Featured news at KU


Our top featured stories

Illustration of notable exoplanets included in TESS-Keck survey
New findings from an astronomer at the University of Kansas offer new understanding of the makeup of exoplanets and their star systems generally.

Other featured news

Fossilized Douglassarachne acanthopoda

Ancient arachnid from coal forests of America stands out for its spiny legs

A University of Kansas researcher has published a description of a spider with up-armored legs found in an Illinois fossil deposit that's 308 million years old. The ancient critter recently was described in a new paper published in the Journal of Paleontology
A group of hands are joined before the backdrop of a sunset.

KU team leads special journal edition on including people with disabilities in research

A KU team has led the publication of a special issue of the journal Inclusion, calling for opportunities for people with intellectual and developmental disabilities to be paid, equitable members of research teams. The journal includes firsthand accounts from researchers with disabilities.
A photo of a school's empty hallway.

Educational research should pinpoint anti-Black aggressions to build better policy, scholar argues

A KU scholar has published an article that argues educational research should instead study antiblack aggressions as scholars originally intended and use the approach to build more equitable policy at the individual and institutional levels.
Photo of islands in the Vona Vona Lagoon of the New Georgia Group, Solomon Islands.

Researchers parse oddity of distantly related bats in Solomon Islands that appear identical

A study of body size in leaf-nosed bats of the Solomon Islands that involved evolutionary biologists from the University of Kansas — who collected specimens, conducted genetic analysis and co-wrote research in the journal Evolution — reveals surprising genetic diversity among nearly indistinguishable species on different islands.

Research



Jack Zhang, assistant professor of political science, introduces both a new dataset on sanctions involving China and a research framework for expanding knowledge about non-Western economic sanctions more generally.
A KU scholar has published an article that argues educational research should instead study antiblack aggressions as scholars originally intended and use the approach to build more equitable policy at the individual and institutional levels.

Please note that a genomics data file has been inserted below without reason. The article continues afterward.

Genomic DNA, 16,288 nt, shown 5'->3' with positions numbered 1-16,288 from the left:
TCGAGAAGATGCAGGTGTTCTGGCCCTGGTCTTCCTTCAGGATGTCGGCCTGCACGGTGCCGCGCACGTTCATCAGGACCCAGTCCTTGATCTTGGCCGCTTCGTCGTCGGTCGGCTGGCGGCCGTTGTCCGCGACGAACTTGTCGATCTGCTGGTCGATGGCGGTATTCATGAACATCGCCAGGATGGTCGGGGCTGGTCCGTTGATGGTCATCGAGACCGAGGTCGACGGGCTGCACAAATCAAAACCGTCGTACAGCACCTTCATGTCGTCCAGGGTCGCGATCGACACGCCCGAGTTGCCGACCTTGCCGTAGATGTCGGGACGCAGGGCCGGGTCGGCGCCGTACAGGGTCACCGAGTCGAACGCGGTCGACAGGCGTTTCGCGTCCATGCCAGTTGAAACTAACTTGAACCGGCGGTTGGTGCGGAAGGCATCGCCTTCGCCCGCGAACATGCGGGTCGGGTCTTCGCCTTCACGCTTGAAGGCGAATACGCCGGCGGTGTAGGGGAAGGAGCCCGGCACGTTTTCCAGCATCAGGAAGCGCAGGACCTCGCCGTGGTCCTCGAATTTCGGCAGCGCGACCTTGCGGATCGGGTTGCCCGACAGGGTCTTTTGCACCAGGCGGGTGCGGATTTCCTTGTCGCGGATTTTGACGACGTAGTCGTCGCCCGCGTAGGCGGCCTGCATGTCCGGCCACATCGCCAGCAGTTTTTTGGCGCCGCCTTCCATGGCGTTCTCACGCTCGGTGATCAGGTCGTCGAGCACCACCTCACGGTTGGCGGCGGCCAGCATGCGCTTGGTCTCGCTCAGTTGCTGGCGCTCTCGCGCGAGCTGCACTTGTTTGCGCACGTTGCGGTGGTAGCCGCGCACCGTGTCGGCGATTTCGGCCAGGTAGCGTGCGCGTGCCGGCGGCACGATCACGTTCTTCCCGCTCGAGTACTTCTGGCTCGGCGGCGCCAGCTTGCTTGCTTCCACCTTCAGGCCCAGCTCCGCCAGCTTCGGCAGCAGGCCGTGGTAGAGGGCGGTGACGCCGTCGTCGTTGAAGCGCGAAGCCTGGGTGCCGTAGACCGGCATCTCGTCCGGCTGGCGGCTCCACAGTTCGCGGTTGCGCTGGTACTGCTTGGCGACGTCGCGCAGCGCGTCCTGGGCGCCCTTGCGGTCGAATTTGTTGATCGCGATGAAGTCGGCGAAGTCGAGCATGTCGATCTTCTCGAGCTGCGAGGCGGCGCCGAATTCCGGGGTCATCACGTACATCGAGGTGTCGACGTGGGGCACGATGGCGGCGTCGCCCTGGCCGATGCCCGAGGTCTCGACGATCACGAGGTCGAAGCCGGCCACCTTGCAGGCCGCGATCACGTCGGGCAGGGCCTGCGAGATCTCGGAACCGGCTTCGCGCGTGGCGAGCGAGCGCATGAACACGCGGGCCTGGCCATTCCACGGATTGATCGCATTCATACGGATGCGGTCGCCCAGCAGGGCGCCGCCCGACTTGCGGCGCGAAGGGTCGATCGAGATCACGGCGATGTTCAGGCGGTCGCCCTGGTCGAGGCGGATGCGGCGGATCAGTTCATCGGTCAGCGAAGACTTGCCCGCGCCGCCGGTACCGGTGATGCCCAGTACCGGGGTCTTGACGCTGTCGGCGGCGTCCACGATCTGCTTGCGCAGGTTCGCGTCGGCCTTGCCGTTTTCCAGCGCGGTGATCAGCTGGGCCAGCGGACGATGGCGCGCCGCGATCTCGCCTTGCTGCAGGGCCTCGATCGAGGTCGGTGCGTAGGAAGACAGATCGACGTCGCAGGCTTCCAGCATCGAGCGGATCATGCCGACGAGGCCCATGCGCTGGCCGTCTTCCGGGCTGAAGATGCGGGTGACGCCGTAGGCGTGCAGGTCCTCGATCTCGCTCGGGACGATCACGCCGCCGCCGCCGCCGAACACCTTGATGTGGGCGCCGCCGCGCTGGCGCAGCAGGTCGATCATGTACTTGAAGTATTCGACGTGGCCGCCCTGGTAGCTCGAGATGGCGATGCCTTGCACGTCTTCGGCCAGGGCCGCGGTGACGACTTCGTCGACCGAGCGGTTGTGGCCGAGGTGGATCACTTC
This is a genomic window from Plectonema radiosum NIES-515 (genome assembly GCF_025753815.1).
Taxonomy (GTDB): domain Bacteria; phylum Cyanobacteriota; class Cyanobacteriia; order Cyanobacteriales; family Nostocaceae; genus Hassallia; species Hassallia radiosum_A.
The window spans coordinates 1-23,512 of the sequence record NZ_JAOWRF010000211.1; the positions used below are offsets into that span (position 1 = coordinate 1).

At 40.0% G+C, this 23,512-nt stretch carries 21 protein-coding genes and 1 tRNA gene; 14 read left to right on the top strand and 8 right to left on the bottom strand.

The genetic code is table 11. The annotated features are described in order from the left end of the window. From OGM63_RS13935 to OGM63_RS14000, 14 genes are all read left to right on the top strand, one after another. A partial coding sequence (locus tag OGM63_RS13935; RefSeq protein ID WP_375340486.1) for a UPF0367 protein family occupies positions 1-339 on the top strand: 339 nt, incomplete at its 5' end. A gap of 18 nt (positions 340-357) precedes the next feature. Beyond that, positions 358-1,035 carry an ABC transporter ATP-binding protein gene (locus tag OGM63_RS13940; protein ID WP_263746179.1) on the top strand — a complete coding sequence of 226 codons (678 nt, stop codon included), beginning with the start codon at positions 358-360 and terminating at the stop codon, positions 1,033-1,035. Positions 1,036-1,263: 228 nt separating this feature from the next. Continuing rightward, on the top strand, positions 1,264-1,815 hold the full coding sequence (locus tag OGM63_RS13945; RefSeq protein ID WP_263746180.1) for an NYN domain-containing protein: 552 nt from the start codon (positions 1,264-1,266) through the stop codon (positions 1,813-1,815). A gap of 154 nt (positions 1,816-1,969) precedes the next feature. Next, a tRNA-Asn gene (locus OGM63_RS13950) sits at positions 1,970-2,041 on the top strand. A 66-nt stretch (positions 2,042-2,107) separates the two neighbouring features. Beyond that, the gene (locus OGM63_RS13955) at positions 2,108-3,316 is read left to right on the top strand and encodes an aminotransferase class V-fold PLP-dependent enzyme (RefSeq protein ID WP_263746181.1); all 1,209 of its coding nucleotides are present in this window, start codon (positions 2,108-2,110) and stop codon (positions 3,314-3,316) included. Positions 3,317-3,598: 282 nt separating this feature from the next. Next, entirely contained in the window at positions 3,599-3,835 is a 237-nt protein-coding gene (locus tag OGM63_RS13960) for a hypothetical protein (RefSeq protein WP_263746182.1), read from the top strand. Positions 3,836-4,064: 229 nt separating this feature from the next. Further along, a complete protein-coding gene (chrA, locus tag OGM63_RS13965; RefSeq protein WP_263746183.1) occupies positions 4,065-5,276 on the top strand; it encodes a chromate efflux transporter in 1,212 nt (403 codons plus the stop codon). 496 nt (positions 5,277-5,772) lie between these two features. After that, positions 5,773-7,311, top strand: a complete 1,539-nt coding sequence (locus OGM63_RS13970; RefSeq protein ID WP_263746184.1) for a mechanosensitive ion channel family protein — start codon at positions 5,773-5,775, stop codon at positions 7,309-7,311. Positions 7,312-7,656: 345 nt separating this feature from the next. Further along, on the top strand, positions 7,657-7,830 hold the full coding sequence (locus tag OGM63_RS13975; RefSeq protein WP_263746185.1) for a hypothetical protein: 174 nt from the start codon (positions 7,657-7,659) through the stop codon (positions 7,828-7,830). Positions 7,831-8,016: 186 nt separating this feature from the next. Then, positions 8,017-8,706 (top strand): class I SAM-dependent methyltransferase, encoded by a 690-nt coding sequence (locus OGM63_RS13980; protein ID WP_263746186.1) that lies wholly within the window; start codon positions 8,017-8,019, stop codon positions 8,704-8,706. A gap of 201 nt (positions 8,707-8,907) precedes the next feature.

Fossilized Douglassarachne acanthopoda
A University of Kansas researcher has published a description of a spider with up-armored legs found in an Illinois fossil deposit that's 308 million years old. The ancient critter recently was described in a new paper published in the Journal of Paleontology

Kansas Communities



Beginning in late May, residents of northwest Kansas may see a low-flying helicopter towing a large hexagonal frame. This unusual arrangement, a partnership with KU's Kansas Geological Survey, is part of a project to map groundwater conditions in the Ogallala aquifer in Northwest Kansas Groundwater Management District No. 4.
The students’ services included working for legal aid offices like Kansas Legal Services and Legal Aid of Western Missouri, prosecutor’s offices including the U.S. Attorney’s Office, the Disability Rights Center of Kansas and the U.S. Department of the Interior.
Children run during a demonstration of sport activities at the new Youth Exercise and Sport Center, under the guidance of Quincy Johnson, middle left, and Trent Herda, far back, while Jordan Bass, associate department chair, Sport Management Program Director, observes. Credit: Chance Dibben
The Achievement & Assessment Institute has announced the opening of Well-Fit | Center for Youth Wellness and Fitness. The center is based on the principle that youths should be provided knowledge and skills through STEM learning and in-person programming to improve physical wellness and fitness.

Economic Development



An upcoming cybersecurity conference will bring together experts in the field from industry, workforce and research to KU. FBI Director Christopher Wray will be the first keynote speaker at 8:35 a.m.